Politics, Law, & the Nobel Peace Prize©
The U.S. Congress and The Administration
The U.S. has yet to elect a Jewish President. One might say with forty-six Presidents elected since George Washington, that matches expectations. With roughly two percent of today's U.S. population being Jewish, one in fifty should be a good rule of thumb. The time is coming. In 2000, staunch democrats could argue that the popular vote did elect our first Jewish Vice President. Joe Lieberman almost became the man "a heart beat from the Presidency". A thousand votes in Florida would have made it so. Perhaps in 2008?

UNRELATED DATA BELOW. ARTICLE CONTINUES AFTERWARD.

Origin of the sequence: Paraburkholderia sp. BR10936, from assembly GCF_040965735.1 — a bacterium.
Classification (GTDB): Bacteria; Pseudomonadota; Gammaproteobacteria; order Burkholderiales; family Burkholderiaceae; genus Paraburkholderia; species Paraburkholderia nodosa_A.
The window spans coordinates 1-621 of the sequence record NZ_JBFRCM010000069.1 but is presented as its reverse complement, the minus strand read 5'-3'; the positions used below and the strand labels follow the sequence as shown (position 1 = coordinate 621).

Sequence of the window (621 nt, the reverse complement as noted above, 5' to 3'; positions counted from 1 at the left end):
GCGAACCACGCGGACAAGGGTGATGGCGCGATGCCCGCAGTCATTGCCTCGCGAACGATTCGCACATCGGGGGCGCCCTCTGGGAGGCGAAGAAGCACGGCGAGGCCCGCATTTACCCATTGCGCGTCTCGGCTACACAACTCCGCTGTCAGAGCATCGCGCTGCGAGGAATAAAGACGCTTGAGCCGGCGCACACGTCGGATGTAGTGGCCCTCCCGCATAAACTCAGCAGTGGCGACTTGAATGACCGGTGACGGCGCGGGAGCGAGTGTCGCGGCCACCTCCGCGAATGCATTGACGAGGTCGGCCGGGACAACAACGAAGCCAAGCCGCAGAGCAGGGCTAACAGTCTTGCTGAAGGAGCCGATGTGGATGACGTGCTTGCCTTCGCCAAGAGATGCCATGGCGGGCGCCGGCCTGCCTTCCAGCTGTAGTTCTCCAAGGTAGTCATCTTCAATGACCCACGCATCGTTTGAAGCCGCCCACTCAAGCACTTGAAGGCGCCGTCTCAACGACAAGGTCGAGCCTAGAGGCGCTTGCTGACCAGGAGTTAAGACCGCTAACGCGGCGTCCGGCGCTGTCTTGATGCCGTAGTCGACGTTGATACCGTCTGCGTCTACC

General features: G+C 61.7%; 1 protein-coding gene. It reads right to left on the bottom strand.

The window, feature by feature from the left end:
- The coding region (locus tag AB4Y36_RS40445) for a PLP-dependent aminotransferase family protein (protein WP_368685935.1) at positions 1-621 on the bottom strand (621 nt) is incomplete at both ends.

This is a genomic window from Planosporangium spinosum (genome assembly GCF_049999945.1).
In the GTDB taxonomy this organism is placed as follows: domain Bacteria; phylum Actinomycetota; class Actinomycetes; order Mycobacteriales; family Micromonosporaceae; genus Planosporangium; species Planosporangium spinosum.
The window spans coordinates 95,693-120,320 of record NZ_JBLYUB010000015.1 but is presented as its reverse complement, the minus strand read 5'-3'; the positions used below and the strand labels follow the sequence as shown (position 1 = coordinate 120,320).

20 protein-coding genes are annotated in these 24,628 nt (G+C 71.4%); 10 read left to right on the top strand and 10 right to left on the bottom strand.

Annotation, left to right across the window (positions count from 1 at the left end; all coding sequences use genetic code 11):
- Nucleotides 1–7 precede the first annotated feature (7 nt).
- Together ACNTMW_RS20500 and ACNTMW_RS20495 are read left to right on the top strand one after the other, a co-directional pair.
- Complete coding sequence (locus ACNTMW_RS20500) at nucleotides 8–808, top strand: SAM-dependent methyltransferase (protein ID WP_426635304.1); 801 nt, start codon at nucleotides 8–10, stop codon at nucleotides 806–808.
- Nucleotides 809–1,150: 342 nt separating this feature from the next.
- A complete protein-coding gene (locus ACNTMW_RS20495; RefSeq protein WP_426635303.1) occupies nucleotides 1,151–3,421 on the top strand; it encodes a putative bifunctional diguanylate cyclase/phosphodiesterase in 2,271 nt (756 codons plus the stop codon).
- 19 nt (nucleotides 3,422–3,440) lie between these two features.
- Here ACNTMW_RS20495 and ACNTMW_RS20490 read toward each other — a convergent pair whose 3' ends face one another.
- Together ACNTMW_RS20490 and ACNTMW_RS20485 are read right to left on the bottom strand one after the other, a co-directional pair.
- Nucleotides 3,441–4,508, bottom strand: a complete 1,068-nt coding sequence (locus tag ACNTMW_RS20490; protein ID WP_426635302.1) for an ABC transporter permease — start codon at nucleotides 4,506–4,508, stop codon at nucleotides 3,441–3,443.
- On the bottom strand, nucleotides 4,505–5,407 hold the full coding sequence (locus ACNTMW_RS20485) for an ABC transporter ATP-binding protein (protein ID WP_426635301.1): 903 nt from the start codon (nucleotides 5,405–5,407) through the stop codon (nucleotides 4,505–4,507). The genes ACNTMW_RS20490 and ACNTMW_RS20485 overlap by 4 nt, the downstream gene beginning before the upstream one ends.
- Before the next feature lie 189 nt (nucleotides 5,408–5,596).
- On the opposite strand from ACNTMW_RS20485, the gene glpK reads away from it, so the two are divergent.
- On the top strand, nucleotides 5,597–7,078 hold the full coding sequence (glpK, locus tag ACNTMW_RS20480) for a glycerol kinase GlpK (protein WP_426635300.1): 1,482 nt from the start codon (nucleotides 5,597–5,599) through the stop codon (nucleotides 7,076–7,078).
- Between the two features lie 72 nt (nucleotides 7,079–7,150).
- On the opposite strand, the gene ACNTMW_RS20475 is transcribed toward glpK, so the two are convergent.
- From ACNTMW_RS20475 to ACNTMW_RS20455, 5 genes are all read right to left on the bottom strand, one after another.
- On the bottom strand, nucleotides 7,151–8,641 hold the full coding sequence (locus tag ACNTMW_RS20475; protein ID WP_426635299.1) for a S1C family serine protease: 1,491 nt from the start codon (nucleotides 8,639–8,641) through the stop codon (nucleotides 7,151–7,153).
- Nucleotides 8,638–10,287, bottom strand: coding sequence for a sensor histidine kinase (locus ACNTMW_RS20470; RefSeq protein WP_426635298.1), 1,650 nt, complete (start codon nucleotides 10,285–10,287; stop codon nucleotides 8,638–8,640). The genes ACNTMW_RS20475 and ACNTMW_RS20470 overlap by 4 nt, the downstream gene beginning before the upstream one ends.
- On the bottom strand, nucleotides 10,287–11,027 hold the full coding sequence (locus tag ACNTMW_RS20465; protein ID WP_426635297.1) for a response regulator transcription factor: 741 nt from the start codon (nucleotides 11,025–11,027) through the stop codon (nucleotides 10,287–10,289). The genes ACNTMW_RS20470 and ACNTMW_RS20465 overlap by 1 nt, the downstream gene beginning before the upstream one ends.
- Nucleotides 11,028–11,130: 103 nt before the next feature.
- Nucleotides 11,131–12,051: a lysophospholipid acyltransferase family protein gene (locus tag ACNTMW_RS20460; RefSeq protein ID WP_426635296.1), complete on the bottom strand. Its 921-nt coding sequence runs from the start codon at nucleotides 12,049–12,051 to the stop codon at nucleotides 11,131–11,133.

The story was completely different in the U.S. Senate (108th Congress) where one would have logically expected to find two Jews. There were 11.
- Barbara Boxer (D-California)
- Russ Feingold (D-Wisconsin)
- Diane Feinstein (D-California
- Herb Kohl (D- Wisconsin)
- Frank Lautenberg (D-New Jersey)
- Joseph Lieberman (D-Connecticut)
- Carl Levin (D-Michigan)
- Charles Schumer (D-New York)
- Arlen Specter (R-Pennsylvania)
- Norm Coleman (R-Minnesota)
- Ron Wyden (D-Oregon)